The Odebrecht corruption trial against Vice President Jorge Glas and eight others has entered its final phase. On Wednesday, prosecutors and defense attorneys began presenting closing arguments, after which criminal court judges Édgar Flores, Sylvia Sánchez and Richard Villagómez will begin deliberations for their verdicts.
Glas continues to maintain his innocence. Arriving at court Wednesday, he claimed that the prosecution has failed to prove the case against him. “There has been a pact (with the government) and Odebrecht in this case, very probably a political pact, with my head in the crosshairs,” he said outside the courtroom.
Much of the evidence against Glas and his uncle, Ricardo Rivera, is based on testimony and taped conversations provided by Odebrecht company representatives who have been convicted of corruption in a Brazilian court. The Odebrecht representatives admit paying as much as $32 million in bribes to Ecuadorian officials in charge of government contracts since 2010.
Other evidence has been provided by the U.S. State Department and private citizens, including a close associate to Rivera.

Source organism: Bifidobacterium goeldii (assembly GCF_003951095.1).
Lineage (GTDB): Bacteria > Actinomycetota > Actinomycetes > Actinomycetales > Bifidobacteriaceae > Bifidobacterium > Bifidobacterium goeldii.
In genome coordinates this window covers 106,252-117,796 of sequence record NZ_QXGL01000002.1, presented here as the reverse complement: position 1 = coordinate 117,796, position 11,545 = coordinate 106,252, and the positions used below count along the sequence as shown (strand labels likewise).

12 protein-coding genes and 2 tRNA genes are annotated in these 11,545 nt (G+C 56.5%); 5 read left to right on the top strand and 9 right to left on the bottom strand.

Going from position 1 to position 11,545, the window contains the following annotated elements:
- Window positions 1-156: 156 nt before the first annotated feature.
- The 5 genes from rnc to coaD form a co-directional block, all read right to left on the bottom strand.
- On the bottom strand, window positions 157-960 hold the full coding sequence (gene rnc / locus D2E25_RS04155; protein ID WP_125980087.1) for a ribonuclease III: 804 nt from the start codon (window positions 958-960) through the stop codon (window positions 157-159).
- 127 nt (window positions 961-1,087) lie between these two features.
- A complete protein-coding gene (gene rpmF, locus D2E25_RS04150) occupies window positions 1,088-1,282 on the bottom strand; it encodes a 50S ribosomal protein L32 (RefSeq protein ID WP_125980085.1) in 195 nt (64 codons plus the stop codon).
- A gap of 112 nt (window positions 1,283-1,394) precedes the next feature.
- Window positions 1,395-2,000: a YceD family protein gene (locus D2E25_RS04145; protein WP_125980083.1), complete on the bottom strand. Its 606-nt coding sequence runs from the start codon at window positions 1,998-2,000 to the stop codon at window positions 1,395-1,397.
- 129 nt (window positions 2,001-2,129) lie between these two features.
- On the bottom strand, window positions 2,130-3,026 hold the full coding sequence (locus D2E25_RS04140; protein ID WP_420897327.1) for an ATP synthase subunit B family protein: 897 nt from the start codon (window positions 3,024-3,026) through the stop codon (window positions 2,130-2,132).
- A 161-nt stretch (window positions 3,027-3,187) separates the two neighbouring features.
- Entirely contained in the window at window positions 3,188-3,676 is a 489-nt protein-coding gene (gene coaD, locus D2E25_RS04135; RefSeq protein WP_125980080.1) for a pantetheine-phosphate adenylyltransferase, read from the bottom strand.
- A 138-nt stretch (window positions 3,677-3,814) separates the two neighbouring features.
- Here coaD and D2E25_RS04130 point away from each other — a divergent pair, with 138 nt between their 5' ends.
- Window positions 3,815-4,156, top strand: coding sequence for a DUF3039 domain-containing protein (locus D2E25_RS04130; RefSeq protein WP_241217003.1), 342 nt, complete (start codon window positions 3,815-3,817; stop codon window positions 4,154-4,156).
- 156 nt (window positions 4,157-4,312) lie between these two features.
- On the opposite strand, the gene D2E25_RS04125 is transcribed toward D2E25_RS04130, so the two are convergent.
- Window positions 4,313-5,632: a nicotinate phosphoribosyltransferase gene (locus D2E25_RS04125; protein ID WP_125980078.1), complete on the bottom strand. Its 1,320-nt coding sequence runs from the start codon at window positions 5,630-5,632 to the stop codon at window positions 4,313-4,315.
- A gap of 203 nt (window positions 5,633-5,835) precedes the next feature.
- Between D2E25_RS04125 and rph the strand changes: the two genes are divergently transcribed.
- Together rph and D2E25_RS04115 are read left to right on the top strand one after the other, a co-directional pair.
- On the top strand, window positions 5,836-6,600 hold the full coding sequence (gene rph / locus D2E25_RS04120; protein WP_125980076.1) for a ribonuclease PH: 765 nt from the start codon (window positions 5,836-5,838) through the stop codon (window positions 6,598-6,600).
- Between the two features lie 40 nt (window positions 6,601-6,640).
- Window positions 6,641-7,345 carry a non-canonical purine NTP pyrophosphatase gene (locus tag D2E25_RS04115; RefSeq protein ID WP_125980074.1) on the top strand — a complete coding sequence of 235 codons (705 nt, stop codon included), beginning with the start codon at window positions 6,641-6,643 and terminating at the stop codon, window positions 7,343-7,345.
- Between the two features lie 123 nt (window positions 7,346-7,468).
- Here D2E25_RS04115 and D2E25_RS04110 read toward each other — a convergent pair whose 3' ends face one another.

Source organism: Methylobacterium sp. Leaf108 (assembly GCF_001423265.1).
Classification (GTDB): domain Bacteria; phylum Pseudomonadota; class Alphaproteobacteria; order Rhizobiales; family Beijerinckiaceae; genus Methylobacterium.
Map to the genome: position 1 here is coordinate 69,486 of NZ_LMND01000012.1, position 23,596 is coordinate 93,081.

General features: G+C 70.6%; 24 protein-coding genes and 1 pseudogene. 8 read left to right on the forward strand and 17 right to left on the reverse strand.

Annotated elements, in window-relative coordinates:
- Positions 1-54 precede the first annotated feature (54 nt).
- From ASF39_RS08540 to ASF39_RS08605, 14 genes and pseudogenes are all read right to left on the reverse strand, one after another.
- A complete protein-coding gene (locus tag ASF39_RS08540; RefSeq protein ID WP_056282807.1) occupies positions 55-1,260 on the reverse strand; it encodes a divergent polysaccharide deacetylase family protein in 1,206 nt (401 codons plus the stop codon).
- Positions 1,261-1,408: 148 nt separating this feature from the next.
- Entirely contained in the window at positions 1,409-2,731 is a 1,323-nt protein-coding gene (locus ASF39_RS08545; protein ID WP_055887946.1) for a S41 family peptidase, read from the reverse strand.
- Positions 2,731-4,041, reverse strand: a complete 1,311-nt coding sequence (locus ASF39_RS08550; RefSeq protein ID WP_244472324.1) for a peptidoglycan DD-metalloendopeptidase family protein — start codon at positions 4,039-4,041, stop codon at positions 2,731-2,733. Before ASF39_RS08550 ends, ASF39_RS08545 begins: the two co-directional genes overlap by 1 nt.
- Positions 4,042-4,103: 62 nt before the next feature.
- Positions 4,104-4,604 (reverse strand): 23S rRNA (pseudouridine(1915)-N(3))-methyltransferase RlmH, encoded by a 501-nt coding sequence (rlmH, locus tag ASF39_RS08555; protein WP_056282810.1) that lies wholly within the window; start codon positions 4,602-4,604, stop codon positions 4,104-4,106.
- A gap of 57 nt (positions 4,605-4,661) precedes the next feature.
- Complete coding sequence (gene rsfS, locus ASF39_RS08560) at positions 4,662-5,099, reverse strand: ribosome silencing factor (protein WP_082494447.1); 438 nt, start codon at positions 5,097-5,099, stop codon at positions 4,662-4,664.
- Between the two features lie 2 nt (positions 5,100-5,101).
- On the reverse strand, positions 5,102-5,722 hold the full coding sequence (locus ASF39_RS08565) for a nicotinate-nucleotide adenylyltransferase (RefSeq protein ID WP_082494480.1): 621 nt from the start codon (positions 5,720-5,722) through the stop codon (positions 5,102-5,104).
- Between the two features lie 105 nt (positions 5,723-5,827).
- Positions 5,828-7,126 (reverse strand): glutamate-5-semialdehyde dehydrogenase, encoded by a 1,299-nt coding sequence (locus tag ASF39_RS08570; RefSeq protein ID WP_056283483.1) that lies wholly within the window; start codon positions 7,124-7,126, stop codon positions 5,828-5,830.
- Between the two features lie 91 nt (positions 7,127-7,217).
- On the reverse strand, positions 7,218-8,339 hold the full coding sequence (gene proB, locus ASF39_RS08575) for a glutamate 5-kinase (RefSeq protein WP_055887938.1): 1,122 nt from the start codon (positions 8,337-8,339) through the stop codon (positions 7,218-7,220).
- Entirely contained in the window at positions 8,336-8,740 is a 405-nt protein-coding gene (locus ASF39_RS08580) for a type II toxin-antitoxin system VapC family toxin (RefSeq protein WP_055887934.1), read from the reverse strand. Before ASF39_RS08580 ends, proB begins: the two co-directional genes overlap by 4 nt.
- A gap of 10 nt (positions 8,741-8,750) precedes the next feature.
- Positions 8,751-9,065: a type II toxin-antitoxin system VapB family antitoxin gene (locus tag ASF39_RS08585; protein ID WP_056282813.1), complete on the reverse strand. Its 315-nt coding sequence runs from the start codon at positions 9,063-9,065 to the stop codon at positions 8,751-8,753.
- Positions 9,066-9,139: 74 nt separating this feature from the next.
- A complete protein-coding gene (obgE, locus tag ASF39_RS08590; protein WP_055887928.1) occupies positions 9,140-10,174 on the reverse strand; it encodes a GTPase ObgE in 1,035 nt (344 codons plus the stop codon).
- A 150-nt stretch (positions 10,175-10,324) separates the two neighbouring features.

Ecuador Attorney General Carlos Baca says his case against all defendants is “solid and air-tight.” Baca’s prosecutors maintain that Glas received millions of dollars in payments based on a one percent over-ride on all government contracts since he became vice president in 2014. The money, they maintain, was paid through Rivera.
Private accuser against Glas, César Montúfar, blasted the state’s prosecution team Wednesday for being banned from the reparations phase of the trial on Tuesday. Three government attorneys arrived seven minutes late to court and were banned form further proceedings by the judges. “What this means is that the people are unrepresented in any action to regain the money that was received illegally,” he said. “This is irresponsible and unprofessional behavior on the part of the government,” he added.
The judges action barring the prosecutors does not affect the criminal case.
The judges have offered no schedule for delivering verdicts but say their deliberations could take days or even weeks.